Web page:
Bingo can trace its origins to Italy around the year 1530. In 1530, a state run
lottery game called “Lo Giuco de Lotto” originated. The game is still
held every Saturday in Italy. "Le Lotto" migrated to France in the late
1700s in a form similar to the Bingo we know today. The initial alteration had
three horizontal rows and nine vertical rows with numbered and blank squares in
random arrangements. The columns were broken into sets of 10 numbers, 1-10, 11-20,
all the way up to 90 in the last column. The bingo balls were chips in those days,
and pulled out of a sac by the caller. The first player to cover a horizontal
row was declared the winner.
Germany used Bingo as a teaching device in the 1800’s. A version existed
to teach its youth multiplication tables, spelling, history and biology. This
holds true today as well, as a stroll through any toy store will yield numerous
versions of bingo games to teach counting and numbers.
American bingo, or the bingo we know today, sort of began in 1929. It all started
with a game called “beano” which was very similar to the Italian
and French versions of Bingo. It was played at a Carnival near Atlanta, Georgia.
It consisted of some dried beans, a rubber stamp and some cardboard. A New York
toy salesman, named Edwin Lowe, observed the game, in which a player yelled
“beano” when he filled a row. When Lowe introduced it to his friends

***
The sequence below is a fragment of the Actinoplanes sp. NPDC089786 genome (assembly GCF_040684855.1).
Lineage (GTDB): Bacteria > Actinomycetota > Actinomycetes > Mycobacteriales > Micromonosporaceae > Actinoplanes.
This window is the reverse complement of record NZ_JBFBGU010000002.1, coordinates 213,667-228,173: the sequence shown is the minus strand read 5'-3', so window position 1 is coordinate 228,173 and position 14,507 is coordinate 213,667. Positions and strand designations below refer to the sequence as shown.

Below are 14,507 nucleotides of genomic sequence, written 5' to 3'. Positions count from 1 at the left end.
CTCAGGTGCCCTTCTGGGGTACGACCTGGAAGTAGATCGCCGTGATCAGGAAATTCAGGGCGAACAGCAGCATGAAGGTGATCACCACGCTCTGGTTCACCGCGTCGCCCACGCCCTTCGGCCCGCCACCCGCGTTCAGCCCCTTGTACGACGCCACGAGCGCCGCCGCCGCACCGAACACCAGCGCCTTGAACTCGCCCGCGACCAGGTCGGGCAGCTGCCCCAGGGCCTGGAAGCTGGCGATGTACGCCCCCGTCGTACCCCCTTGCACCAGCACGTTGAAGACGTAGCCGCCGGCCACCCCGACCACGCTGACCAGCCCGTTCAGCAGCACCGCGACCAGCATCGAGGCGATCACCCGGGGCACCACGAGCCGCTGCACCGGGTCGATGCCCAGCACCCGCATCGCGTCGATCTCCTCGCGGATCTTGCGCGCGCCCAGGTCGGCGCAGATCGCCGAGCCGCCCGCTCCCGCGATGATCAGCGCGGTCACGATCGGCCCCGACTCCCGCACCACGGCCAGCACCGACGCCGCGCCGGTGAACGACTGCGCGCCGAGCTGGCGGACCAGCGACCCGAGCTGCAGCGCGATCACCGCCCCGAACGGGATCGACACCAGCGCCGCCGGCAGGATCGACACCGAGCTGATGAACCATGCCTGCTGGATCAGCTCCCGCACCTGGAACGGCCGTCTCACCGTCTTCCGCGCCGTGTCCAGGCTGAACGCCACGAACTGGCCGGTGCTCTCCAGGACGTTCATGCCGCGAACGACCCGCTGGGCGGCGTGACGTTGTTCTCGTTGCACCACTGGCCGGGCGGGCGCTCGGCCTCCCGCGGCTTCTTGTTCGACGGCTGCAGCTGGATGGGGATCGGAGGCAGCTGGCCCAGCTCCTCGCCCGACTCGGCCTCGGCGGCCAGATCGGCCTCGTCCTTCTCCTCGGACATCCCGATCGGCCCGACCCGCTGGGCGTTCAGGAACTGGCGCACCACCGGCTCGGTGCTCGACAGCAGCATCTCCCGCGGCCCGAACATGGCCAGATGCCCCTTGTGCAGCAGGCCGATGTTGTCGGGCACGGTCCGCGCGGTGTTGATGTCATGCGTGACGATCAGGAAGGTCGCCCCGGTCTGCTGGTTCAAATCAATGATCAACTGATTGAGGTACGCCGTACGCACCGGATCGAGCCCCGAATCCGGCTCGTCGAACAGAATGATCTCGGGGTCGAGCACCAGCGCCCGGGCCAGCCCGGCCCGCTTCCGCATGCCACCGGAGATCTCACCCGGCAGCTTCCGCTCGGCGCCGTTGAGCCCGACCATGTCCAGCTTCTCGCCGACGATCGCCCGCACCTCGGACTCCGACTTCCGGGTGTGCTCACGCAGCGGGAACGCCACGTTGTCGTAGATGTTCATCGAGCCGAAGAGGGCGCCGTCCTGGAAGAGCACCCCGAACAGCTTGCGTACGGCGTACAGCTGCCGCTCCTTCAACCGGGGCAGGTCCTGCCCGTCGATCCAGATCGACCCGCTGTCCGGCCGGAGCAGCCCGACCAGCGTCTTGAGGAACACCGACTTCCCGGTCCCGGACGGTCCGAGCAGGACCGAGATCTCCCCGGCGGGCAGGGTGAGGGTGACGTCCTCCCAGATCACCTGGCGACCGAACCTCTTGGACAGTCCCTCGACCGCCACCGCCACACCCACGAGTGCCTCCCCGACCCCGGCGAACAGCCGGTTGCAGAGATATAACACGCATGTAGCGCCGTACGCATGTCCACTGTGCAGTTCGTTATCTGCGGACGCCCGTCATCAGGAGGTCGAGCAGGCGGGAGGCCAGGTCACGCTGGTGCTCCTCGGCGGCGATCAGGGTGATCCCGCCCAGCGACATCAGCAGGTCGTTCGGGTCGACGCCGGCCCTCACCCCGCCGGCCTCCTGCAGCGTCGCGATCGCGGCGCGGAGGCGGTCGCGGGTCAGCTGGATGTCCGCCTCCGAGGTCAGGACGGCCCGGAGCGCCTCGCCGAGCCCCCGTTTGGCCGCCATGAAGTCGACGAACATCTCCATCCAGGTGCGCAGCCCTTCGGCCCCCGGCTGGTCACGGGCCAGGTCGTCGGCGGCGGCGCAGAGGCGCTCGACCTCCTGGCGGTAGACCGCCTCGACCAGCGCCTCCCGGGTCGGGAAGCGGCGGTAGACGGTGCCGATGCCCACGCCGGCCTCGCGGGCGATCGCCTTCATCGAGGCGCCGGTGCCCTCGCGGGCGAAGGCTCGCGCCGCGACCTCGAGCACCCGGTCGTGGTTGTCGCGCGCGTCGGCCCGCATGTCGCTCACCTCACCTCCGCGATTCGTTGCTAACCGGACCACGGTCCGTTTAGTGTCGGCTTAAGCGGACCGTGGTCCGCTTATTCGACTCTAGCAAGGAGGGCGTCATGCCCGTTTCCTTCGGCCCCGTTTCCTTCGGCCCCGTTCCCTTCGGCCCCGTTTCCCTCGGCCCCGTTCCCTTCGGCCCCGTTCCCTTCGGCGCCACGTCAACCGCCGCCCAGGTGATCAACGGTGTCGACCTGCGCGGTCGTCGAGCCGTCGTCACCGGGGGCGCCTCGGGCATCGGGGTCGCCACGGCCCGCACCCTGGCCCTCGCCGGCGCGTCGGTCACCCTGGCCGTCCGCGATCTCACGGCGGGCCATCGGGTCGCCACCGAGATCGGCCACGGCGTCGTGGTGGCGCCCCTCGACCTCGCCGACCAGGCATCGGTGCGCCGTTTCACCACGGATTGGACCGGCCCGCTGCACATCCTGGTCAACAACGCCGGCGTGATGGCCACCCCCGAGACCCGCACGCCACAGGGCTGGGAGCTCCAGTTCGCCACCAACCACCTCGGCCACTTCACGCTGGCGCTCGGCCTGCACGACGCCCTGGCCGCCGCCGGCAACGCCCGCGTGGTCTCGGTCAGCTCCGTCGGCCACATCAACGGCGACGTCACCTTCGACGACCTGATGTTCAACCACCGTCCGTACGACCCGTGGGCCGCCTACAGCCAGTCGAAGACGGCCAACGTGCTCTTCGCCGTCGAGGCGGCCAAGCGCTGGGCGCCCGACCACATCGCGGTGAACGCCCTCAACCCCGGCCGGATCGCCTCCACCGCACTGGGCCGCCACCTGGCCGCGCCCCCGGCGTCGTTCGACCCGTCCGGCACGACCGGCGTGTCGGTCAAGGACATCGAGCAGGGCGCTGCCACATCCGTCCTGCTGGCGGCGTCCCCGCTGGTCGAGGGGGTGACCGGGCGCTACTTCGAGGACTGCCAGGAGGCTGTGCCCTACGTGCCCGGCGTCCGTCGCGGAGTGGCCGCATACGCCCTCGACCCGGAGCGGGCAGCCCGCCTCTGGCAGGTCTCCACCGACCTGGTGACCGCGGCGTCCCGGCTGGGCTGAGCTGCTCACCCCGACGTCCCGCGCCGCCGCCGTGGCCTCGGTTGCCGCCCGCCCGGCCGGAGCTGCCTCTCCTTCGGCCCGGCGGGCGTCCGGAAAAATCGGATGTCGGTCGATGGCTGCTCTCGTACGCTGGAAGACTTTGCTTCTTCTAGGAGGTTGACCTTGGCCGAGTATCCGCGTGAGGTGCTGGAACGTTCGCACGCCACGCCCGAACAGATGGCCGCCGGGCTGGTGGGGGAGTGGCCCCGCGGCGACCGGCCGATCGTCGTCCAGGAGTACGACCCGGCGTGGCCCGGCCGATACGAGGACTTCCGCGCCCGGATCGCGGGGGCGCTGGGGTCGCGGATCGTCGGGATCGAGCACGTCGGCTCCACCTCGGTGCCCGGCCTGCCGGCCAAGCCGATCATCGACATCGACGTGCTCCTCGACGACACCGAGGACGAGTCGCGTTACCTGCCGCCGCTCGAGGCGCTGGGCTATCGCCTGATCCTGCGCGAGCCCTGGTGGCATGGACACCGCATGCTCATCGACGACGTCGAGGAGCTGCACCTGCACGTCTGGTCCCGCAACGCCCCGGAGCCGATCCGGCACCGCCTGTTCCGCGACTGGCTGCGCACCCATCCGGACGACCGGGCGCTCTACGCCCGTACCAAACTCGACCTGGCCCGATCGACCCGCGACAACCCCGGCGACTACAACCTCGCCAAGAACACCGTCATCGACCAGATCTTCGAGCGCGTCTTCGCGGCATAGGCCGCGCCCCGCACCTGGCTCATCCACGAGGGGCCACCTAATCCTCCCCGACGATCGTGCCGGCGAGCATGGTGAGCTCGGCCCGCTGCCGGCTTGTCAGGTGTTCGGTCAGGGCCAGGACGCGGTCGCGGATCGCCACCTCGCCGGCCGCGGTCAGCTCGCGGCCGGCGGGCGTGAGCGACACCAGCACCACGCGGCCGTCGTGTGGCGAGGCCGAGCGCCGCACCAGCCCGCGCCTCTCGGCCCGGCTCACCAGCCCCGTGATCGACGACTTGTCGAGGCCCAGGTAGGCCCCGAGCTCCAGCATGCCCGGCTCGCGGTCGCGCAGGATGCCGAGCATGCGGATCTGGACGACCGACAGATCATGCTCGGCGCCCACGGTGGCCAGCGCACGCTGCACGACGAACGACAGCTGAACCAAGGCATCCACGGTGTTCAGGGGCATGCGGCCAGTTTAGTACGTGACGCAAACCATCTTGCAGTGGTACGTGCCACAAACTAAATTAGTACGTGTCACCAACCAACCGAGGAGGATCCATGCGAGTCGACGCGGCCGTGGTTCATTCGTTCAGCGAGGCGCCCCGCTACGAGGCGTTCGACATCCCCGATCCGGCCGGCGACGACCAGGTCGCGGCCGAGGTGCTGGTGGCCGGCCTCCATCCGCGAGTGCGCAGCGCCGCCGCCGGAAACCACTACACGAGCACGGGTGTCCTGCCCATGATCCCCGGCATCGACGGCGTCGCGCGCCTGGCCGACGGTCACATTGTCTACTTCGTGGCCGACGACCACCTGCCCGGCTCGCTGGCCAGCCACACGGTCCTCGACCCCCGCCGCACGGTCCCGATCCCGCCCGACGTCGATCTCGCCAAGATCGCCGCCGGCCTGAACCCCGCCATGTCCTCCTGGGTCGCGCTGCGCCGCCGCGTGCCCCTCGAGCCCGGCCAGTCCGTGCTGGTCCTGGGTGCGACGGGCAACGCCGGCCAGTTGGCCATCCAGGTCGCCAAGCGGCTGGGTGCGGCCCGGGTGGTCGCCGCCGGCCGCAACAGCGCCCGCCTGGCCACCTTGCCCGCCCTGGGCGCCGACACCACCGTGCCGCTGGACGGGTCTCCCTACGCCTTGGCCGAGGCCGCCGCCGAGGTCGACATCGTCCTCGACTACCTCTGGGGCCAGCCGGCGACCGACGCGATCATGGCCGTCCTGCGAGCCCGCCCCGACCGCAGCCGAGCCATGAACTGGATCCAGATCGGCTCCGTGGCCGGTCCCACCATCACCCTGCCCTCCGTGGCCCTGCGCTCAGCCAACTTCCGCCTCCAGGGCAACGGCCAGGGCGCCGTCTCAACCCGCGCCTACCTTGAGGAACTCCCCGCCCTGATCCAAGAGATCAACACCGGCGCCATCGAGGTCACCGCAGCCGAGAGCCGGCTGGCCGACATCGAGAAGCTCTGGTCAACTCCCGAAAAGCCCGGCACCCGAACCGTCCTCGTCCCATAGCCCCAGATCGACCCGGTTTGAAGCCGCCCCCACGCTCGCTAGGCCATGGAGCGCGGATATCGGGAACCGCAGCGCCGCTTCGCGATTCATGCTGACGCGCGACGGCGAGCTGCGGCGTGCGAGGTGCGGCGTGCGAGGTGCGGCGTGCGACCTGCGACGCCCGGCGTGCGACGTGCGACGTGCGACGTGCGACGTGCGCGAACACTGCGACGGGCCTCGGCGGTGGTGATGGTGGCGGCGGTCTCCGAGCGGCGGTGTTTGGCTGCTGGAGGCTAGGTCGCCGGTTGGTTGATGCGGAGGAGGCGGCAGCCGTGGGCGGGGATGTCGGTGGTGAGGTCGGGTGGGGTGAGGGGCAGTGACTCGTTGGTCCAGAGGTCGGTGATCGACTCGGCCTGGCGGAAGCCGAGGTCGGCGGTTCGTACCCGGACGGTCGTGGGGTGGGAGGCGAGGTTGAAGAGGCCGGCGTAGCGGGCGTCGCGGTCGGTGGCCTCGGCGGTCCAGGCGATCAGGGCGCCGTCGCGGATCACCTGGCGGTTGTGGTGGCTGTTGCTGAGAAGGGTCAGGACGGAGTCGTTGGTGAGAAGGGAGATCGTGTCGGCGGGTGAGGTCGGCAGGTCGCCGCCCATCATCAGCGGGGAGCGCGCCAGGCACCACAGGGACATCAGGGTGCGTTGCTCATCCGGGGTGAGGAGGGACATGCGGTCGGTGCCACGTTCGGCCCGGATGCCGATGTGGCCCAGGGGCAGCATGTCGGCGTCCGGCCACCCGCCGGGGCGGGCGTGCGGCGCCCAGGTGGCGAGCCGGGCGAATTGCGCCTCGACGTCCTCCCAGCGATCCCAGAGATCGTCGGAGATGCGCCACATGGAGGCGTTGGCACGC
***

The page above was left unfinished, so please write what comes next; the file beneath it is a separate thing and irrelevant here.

in New York, Bingo got its new name. One of the players, in her excitement,
managed to garble, “beano” into “bingo”. Lowe decided
then, that the new game would be called bingo.
One story always mentioned when discussing the history of bingo is about the
one man who went insane over the game (yes, a million women have followed suit).
The tale goes as so: Lowe was approached a couple of years after the release
of Bingo by a parishioner who had adopted the game as a church fundraiser. The
parishioner had come across the problem of cards with the same number combinations,
in which there were multiple winners on the same game. To circumvent this Lowe
approached a preeminent mathematician of the time, Carl Leffler of Columbia
University. Leffler took on the task of creating 6000 unique Bingo cards, slowly
working them out one card at a time. Being paid on a cards produced basis, Leffler
found the more he made the harder his job was, and near the end was charging
$100 for each unique card produced. As the story goes, soon after completing
the task of creating all 6000 cards, the professor went insane, perhaps by direct
Since then, Bingo has spread across the country. Nearly every town has its
own Bingo night.
Also, there have been some improvements to the game since it’s origination.
We now have magnetic bingo chips, which make it much easier for players with
carpal tunnel, arthritis, and other movement problems to enjoy a game of bingo.
Also, we have the colored dabber, which puts colored ink on your bingo paper,
taking the place of chips. Also, there are the special games of bingo, for which
there are templates, so you don’t have to search your whole card.
Bingo calling has advanced as well. There are now lighted bingo boards, so
callers no longer have to be within earshot of the caller. These boards also
allow the hearing impaired to play bingo. And, for the blind, there are Braille
bingo cards. With all of the advancements, everyone can enjoy a game of bingo.
But, what about the future of bingo? No one really knows how far bingo
will go. Right now it’s a crazed, fanatical, addicting game of fun.
But, you can be sure that these sites will keep you up to date in the
wonderful world of bingo.